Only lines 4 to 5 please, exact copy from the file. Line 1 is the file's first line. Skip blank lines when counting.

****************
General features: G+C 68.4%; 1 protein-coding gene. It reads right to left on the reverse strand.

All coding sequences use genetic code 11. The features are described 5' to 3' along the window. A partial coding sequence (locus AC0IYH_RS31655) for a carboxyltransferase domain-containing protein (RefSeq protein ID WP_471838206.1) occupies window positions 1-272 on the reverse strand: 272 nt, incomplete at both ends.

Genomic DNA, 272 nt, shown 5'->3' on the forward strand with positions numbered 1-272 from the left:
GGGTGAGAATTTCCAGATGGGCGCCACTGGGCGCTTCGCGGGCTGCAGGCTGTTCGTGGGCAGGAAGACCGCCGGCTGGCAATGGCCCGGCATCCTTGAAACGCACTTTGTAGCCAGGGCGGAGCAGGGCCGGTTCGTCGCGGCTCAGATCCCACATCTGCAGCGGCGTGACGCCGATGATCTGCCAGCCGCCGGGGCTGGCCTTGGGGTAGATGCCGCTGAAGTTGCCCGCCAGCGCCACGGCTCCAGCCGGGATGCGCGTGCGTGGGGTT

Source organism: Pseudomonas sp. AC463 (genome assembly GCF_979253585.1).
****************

GGGTGAGAATTTCCAGATGGGCGCCACTGGGCGCTTCGCGGGCTGCAGGCTGTTCGTGGGCAGGAAGACCGCCGGCTGGCAATGGCCCGGCATCCTTGAAACGCACTTTGTAGCCAGGGCGGAGCAGGGCCGGTTCGTCGCGGCTCAGATCCCACATCTGCAGCGGCGTGACGCCGATGATCTGCCAGCCGCCGGGGCTGGCCTTGGGGTAGATGCCGCTGAAGTTGCCCGCCAGCGCCACGGCTCCAGCCGGGATGCGCGTGCGTGGGGTT

Source organism: Pseudomonas sp. AC463 (genome assembly GCF_979253585.1).